“An Evolutionary Perspective on the Real Problem with Increased Screen Time
By Glenn Geher
Glenn Geher is Professor of Psychology as well as Founding Director of Evolutionary Studies at the State University of New York at New Paltz.
For years, social psychologists such as Zimbardo (2007) and Diener (1976) have documented the fact that people are not exactly at their best when they are in a state of deindividuation. People are less likely to be kind, more likely to be aggressive, and more likely to engage in a broad array of anti-social actions under deindividuated conditions. For this reason, evolutionary psychologist A. J. Figueredo (2006) referred to large cities, in which people are often engaging with strangers under deindividuated conditions, as breeding grounds for psychopathic behavior.
Want people to be on their worst behavior? Then put them in a deindividuated state and have all of their communications with others be fully anonymous.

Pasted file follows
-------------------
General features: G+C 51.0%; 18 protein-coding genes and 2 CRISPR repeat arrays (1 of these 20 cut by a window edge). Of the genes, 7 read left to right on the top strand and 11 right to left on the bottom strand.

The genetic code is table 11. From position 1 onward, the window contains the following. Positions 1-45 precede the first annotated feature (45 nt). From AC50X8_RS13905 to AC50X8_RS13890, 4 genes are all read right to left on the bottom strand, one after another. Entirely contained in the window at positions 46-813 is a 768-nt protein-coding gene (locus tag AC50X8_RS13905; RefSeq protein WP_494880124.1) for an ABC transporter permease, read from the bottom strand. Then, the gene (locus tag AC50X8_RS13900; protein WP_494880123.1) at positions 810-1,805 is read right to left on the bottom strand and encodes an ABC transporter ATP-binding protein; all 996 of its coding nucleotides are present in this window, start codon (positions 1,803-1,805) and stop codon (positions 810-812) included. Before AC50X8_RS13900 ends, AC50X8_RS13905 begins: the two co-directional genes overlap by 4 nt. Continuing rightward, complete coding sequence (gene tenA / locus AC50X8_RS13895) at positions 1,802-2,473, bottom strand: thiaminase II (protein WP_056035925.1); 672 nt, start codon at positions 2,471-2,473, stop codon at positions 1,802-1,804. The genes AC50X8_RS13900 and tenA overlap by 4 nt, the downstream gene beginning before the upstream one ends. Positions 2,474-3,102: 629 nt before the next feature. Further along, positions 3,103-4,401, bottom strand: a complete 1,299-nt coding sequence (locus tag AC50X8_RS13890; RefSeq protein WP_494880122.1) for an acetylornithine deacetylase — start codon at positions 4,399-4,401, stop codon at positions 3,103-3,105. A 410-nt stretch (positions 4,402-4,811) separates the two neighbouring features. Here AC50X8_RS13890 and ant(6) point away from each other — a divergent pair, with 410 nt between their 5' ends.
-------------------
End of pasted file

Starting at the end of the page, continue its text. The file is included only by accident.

From the perspective of evolutionary mismatch, modern forms of social communication are more than a little problematic. Under ancestral conditions, nearly all communication was of the face-to-face variety. And it almost always included communication among individuals who have long-term bonds with one another. These days, a huge proportion of communication is of the hidden-behind-a-screen variety. And it often takes place between people who will only communicate with each other once in a lifetime. Any student of evolutionary social psychology will tell you that this is a recipe for trouble.”